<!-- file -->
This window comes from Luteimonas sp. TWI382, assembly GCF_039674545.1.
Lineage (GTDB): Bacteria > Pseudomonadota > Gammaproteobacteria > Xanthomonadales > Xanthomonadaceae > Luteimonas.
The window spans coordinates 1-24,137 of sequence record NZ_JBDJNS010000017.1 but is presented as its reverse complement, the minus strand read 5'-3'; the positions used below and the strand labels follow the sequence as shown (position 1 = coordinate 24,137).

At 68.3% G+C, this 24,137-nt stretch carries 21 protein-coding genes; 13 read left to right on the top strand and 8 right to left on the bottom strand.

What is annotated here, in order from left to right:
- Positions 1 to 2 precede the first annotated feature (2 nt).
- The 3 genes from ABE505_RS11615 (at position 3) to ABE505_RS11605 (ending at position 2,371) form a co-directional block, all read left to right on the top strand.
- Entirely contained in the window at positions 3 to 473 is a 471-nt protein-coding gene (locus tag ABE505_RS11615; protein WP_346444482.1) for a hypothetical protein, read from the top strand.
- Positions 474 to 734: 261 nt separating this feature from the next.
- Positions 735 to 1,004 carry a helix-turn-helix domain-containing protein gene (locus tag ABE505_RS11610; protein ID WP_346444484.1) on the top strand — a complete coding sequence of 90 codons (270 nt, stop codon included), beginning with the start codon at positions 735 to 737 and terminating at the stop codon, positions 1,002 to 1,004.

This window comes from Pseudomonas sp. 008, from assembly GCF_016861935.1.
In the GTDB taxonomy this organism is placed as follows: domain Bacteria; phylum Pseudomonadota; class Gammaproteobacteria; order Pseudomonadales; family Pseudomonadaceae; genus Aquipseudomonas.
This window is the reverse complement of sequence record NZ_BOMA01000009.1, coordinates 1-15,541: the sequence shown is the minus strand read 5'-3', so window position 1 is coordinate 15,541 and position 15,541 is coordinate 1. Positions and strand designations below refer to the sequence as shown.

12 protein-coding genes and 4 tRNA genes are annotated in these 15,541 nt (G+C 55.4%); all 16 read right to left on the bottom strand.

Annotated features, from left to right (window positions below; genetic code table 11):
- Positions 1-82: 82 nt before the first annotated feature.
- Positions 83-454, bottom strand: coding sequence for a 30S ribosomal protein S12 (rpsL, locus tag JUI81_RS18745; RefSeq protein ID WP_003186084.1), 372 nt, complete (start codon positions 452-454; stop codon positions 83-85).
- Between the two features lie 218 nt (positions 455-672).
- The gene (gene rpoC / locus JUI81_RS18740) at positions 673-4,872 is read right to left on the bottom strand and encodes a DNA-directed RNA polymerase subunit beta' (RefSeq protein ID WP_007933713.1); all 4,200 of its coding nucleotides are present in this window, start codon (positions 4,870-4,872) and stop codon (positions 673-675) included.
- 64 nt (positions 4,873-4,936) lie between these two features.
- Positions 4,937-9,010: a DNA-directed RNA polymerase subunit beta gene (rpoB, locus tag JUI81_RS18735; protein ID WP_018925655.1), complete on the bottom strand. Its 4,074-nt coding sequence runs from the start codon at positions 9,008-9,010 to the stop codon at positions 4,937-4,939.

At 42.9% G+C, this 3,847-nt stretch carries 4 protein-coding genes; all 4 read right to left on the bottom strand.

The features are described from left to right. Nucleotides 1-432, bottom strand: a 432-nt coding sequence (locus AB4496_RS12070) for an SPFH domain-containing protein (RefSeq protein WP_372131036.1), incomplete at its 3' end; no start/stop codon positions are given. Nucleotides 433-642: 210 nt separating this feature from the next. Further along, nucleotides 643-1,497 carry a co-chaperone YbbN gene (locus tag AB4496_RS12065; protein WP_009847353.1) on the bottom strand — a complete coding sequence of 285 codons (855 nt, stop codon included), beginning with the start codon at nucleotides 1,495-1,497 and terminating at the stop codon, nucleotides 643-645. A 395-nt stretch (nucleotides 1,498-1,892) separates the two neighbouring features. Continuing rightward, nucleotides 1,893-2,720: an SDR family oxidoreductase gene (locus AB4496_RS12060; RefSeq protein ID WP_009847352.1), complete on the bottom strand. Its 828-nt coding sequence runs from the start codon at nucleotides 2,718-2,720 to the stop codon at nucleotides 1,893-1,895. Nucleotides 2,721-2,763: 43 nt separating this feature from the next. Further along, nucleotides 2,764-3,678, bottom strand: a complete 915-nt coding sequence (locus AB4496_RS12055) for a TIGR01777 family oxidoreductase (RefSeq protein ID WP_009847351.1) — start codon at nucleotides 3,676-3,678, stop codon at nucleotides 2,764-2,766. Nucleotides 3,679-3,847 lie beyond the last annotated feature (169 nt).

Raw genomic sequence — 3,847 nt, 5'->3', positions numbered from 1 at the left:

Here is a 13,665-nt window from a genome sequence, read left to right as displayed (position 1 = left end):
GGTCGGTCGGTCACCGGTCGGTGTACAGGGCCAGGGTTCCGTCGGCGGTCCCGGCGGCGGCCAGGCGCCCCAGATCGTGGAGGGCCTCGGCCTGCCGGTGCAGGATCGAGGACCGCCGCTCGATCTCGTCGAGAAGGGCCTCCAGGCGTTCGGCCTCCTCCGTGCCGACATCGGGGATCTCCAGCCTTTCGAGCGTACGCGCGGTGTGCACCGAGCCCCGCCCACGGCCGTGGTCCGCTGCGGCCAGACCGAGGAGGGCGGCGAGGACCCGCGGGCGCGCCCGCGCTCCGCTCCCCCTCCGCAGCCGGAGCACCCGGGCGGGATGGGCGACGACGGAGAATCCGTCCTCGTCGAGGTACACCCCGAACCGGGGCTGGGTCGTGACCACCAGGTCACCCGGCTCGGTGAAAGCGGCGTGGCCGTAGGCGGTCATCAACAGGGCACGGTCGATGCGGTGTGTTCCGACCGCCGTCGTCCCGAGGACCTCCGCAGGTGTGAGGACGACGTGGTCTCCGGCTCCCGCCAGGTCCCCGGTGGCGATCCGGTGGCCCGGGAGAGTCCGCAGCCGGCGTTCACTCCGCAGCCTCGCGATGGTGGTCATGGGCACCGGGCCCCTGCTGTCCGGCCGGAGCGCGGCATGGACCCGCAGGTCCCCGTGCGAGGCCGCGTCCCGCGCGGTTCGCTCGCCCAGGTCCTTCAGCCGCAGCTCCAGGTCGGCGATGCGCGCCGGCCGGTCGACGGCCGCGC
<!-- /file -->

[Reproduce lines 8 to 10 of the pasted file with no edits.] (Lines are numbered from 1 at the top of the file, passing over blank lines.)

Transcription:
- Entirely contained in the window at positions 3 to 473 is a 471-nt protein-coding gene (locus tag ABE505_RS11615; protein WP_346444482.1) for a hypothetical protein, read from the top strand.
- Positions 474 to 734: 261 nt separating this feature from the next.
- Positions 735 to 1,004 carry a helix-turn-helix domain-containing protein gene (locus tag ABE505_RS11610; protein ID WP_346444484.1) on the top strand — a complete coding sequence of 90 codons (270 nt, stop codon included), beginning with the start codon at positions 735 to 737 and terminating at the stop codon, positions 1,002 to 1,004.